The Dalai Lama fled Tibet in 1959 to escape Chinese Communist efforts to capture him and his court, and resettled in India. Since then, he has spent his days working to maintain Tibetan culture, to bring his Tibetan Buddhism to people around the world and to negotiate with the Chinese for better treatment of his people. But his interest in science has never waned, nor has his desire to meet with Western scientists who could help him understand the world. The result of those interactions was the formation in 1987 of the nonprofit Mind & Life Institute, which was dedicated to bringing together scientists and Buddhists to explore what they might have in common.
Ten private meetings have been held, some lasting as long as five days, and the transcripts of many have been turned into books. They have also attracted the attention of sponsors and benefactors such as the McGovern Institute of Brain Research at MIT, the Hershey Family Foundation and Merck Laboratories, as well as actor Richard Gere, a longtime Buddhist who has attended many of the Dalai Lama's meetings with scientists. He, along with actress Goldie Hawn, sat attentively through every session at last weekend's conference. ("He's a very important dude," Hawn said with her trademark giggle.)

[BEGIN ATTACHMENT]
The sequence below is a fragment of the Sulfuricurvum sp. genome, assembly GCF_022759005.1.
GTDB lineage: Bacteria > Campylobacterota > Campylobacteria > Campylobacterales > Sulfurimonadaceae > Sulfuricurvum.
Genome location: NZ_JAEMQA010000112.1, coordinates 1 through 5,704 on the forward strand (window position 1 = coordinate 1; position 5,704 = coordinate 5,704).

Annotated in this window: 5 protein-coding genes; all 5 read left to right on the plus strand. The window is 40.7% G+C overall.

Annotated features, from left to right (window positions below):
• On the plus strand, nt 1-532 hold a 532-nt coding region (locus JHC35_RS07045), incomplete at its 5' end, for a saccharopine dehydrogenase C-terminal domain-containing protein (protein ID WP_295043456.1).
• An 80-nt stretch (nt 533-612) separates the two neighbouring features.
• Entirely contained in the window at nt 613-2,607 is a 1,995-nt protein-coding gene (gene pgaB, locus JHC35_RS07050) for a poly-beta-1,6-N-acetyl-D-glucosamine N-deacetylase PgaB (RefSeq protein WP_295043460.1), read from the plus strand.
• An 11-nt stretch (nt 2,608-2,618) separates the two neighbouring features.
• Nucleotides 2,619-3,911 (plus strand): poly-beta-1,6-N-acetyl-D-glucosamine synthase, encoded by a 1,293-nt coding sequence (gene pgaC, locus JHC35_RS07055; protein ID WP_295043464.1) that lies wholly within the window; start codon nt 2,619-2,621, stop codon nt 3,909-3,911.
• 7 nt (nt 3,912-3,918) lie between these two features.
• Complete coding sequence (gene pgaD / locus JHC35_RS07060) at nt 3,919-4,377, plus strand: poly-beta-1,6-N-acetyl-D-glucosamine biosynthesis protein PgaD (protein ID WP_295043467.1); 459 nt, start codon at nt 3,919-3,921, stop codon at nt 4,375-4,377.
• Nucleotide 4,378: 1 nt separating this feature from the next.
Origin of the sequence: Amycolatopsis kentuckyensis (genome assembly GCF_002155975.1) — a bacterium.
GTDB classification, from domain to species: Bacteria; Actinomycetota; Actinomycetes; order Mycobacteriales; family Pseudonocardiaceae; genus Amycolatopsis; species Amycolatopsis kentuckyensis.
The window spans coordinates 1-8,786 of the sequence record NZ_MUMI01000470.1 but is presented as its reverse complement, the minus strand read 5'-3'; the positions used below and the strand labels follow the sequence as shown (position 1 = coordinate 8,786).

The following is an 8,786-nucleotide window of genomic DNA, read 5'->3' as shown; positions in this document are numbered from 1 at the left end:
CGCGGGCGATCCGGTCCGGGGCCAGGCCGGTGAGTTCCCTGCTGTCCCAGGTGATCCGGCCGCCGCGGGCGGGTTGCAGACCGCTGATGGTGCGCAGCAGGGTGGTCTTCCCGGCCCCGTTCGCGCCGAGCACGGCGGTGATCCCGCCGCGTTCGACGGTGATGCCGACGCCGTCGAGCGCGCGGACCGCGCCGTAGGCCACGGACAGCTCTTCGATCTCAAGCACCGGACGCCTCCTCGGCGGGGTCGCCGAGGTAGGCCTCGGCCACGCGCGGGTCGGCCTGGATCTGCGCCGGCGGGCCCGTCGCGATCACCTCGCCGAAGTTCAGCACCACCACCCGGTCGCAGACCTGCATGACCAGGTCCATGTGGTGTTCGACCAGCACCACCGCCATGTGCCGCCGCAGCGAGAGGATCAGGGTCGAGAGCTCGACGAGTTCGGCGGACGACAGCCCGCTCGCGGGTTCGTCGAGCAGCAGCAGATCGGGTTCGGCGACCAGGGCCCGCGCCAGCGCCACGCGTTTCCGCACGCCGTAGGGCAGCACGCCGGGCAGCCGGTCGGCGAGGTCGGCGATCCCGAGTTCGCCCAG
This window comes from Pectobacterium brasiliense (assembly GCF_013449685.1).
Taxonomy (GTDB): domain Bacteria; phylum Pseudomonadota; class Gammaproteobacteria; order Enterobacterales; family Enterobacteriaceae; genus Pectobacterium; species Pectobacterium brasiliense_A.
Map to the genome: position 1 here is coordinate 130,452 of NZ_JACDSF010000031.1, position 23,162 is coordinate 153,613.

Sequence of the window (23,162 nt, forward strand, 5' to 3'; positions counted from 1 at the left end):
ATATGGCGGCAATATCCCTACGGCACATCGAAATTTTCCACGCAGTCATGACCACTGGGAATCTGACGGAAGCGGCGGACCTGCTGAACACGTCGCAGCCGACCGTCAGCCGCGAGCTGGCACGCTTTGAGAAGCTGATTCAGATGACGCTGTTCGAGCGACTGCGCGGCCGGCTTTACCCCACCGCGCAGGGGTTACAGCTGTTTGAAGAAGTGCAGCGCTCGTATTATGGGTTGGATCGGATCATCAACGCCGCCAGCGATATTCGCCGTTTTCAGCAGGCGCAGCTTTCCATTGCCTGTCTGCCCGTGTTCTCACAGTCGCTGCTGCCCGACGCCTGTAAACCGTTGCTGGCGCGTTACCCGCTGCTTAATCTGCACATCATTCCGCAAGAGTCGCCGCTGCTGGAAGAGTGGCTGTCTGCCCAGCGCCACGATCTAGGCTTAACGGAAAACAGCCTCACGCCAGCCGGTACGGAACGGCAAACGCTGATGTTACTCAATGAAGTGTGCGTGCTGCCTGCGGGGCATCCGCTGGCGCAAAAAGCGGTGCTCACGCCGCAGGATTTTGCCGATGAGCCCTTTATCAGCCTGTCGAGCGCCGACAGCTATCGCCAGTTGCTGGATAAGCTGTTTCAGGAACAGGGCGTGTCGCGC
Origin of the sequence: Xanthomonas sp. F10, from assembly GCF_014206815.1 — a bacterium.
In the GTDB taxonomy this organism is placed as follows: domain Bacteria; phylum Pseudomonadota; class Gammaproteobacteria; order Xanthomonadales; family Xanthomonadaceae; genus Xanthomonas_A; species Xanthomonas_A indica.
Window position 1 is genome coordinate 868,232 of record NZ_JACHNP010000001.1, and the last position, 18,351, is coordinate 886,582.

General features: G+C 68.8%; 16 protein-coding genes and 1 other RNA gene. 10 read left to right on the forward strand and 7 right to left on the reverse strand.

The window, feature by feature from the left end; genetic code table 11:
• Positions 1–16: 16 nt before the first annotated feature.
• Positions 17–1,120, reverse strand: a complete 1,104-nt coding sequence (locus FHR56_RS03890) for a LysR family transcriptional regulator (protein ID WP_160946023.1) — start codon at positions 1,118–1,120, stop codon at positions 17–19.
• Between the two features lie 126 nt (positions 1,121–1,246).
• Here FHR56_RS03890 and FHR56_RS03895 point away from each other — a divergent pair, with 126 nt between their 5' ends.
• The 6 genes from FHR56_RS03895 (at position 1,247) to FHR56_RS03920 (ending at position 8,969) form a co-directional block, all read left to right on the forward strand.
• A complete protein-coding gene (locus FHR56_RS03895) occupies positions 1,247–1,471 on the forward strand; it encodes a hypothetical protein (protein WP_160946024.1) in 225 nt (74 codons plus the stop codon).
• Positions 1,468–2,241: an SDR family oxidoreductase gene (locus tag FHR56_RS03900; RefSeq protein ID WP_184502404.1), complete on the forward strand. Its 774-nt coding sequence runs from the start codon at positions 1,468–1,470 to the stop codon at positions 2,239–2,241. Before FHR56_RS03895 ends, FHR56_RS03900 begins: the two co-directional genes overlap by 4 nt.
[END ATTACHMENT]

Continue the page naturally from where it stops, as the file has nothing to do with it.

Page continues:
At first, it wasn't easy to attract prominent scientists to meet the Dalai Lama, who, after all, was never educated in any Western science. Not only would a meeting require a major commitment of time and travel, but it also could raise some doubt about the participant's scientific seriousness. Buddhist thought and practice includes some ideas quite foreign to Western science -- such as reincarnation, an ability to leave the physical body as a dream body, meditations that reportedly allow advanced monks and yogis to reach states that science does not believe achievable. But the openness of the Dalai Lama attracted a number of scientists, many with backgrounds in Buddhism, and the process grew as his knowledge became apparent.
By now, an invitation from the Dalai Lama is highly regarded in many scientific circles. Daniel Reisberg, a psychologist from Reed College and an expert on mental imaging, was exhilarated by his time on the stage with the Dalai Lama and fellow scientists and blurted out when it was over, "I'm just jealous that I wasn't invited to these discussions earlier."